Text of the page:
With Nutrients in the body there are Antagonists and Synergists that are at play.

Let’s start with antagonists:  There are things in excess that will rob calcium from being absorbed and utilized in the body that is what an antagonist is.  So over doing it with sodium will cause the body to push out excessive amounts of calcium & phosphorus thru your kidneys, which makes the amount of available calcium in the blood low, and blood pressure goes up. Over time that excess calcium & phosphorus can also contribute to kidney stones.

In the gut, sodium can bind with calcium and forms what is referred to an insoluble soaps that are excreted, which inhibits proper calcium uptake.  So do saturated fats.  In our blood system (circulatory), saturated fats raise our LDL which is the bad guy cholesterol.  That bad guy cholesterol binds with calcium and that’s what forms the excess plaque in our arteries.

So what should we do that works in harmony with our body being able to do its thing with calcium which is referred to as a synergist?  Well for starters many of my client’s I’m sure get tired of me harping on magnesium but there it is.. synergist #1.  Chemically, magnesium & calcium are very much alike.  Yet as nutrients in the body they are like night & day.  Magnesium works like a laxative (releases), calcium constipates (contracts or binds).  Magnesium helps in the body to allow the calcium to head to the bones/teeth and be used in a positive way; a good ratio for balance is 2:1 ratio.  Calcium being the 2 and magnesium the 1.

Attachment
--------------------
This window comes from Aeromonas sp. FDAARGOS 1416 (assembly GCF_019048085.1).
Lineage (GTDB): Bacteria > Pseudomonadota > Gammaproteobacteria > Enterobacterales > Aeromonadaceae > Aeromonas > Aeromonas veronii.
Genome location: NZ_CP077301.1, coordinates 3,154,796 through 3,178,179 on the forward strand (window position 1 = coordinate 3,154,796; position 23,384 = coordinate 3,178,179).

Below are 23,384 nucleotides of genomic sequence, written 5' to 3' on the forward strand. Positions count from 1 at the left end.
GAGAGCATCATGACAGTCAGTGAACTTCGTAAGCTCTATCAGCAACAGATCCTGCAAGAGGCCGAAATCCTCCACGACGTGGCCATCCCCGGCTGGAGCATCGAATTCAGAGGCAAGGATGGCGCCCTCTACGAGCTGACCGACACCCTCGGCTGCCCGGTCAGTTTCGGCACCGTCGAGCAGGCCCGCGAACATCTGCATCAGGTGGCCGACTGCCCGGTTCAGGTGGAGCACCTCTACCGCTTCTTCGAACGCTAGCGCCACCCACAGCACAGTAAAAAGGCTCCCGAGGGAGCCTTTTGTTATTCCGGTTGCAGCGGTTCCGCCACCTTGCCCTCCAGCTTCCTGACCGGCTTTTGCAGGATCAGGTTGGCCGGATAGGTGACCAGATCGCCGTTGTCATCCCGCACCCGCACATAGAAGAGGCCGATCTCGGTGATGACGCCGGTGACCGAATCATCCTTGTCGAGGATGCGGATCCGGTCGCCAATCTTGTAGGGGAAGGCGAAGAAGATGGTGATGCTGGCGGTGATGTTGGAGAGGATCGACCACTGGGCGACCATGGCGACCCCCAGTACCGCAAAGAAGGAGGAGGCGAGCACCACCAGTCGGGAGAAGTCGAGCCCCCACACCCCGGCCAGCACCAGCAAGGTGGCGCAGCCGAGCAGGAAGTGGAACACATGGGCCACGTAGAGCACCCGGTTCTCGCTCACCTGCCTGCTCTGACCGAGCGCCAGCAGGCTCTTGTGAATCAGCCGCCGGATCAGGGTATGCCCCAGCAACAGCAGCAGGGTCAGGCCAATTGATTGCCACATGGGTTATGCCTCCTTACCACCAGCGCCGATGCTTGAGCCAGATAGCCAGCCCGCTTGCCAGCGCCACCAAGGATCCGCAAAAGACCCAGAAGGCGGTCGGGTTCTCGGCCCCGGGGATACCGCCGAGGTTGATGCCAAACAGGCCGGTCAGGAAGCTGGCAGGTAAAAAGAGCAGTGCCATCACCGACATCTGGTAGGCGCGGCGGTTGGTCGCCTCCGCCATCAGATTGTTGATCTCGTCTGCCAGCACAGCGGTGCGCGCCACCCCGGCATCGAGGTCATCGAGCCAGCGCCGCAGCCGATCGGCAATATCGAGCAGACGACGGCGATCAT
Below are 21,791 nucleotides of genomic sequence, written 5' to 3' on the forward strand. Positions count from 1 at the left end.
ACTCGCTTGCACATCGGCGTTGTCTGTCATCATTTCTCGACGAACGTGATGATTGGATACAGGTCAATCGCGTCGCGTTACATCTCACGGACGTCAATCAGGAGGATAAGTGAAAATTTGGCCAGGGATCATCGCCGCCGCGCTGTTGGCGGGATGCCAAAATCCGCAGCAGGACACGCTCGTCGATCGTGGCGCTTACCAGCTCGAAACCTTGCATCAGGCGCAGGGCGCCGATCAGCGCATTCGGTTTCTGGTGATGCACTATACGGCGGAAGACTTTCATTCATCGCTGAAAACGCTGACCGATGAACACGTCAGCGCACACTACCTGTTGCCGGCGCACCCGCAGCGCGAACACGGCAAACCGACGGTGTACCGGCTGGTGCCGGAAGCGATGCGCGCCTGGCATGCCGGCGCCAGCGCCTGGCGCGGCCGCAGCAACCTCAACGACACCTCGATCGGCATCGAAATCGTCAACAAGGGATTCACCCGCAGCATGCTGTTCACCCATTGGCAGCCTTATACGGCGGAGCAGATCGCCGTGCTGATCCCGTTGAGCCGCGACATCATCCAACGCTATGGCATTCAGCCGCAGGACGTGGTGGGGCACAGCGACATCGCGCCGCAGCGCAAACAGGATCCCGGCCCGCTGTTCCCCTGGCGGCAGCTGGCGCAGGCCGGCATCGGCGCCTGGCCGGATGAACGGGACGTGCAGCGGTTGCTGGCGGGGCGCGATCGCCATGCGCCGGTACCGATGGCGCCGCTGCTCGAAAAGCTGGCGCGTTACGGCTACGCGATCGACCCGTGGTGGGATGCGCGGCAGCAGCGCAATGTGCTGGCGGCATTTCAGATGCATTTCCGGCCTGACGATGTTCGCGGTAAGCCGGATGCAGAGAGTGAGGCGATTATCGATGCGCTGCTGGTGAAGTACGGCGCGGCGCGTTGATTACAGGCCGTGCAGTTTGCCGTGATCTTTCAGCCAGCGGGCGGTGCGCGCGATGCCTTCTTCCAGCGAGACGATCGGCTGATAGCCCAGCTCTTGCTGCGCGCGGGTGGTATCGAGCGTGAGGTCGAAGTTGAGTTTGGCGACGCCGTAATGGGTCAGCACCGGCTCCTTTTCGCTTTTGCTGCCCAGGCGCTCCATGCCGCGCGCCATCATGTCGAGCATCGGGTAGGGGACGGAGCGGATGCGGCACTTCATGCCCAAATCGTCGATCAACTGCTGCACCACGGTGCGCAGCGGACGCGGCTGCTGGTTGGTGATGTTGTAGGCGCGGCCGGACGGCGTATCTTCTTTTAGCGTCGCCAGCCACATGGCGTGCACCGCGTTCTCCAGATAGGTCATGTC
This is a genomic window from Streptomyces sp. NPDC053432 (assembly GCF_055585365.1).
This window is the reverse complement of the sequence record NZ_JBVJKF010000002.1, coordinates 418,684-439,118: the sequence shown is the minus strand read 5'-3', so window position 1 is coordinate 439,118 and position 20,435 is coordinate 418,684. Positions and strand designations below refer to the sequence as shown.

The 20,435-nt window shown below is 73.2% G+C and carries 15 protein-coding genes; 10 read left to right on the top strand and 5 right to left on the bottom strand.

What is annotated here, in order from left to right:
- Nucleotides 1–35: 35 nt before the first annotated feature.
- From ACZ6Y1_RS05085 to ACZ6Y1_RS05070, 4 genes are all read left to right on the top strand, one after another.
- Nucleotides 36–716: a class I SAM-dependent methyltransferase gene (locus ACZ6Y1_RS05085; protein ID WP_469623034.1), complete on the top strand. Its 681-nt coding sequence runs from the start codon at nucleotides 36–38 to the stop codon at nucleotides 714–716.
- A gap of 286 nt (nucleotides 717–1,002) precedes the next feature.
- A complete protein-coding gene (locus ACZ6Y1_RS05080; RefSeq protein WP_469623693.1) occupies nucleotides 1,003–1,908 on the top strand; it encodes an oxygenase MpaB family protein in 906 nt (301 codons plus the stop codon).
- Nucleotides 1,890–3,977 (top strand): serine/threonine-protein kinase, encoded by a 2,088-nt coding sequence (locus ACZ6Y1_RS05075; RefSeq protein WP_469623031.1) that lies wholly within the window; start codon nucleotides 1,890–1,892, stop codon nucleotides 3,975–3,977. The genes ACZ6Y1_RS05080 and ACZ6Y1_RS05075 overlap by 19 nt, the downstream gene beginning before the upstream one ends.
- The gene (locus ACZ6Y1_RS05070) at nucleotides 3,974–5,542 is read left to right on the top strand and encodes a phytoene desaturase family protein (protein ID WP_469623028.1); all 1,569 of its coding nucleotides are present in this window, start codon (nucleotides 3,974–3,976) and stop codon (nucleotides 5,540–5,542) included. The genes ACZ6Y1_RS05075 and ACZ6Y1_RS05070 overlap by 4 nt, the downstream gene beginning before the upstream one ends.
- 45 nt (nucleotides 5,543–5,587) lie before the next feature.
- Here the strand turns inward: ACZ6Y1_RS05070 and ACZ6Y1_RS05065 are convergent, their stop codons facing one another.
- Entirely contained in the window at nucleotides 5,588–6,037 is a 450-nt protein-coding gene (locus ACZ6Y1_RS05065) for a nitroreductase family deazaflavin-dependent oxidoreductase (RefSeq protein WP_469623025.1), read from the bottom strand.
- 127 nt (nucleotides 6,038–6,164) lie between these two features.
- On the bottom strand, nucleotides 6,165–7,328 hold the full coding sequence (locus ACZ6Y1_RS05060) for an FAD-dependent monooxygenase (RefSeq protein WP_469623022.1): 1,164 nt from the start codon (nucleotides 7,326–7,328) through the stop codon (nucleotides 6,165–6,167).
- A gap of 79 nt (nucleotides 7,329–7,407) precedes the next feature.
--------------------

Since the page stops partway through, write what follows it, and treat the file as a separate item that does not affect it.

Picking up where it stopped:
Potassium works with calcium helping to control high blood pressure.  Now in the plant kingdom the very best calcium contributors are also natural contributors of potassium, Hmm who knew, oh yeah, God put it all together that way..   Vegetarians are very seldom deficient in Calcium, provided they are not loading up on the carbs & excess starches. Next would be good old vitamin D, which does it’s job to trigger a hormone that then allows calcium chelates to be absorbed.  what’s a calcium chelate ( calcium that is bound to protein, amino acids etc), in our intestinal wall.

Now I want to point out that many sources of calcium contain some large amounts of heavy metals like lead, arsenic, cadmium & mercury.  Oyster shells & bone meal are 2 popular calcium sources that can contain larger quantities of heavy metals.  So grabbing the higher amounts of calcium through the plant kingdom can be super beneficial.  Read the labels on your supplement bottles to pin point the source of calcium in the product.  If unsure, call the manufacturer and ask where their source

Looking at the phosphates, very few people ever end up depleted or low in this area due to all  the consumption of red meats, carbonated drinks, actually many have way to much which can also throw off the calcium balance.

If any of you would like some one on one assistance with figuring out how to balance some of these issues,  if you have blood pressure issues, frequent headaches, gut/intestinal issues.  Balance is the key and then the body is free to heal and balance itself.  You can go to My service website    http://mkt.com/harvested-health-llc and schedule an appointment for a 1 hr. consultation + QFA Analysis (urine & saliva) and we can see what story your body wants to tell.

Healthfully yours,

Jodi Barnett N.H.C.

QFA Clinician, Orthomolecular Nutrition Coach,

Raw Food Coach, Student Doctor of Naturopathy

Harvested Health LLC

*  References used from Pedersen, Mark, Nutritional Herbology*


Published by harvestedhealth

I am a Doctor of Naturopathy, BCHHP; passionate about helping others improve the quality of their health by empowering them with knowledge of how to incorporate a more natural/holistic approach towards better quality of health.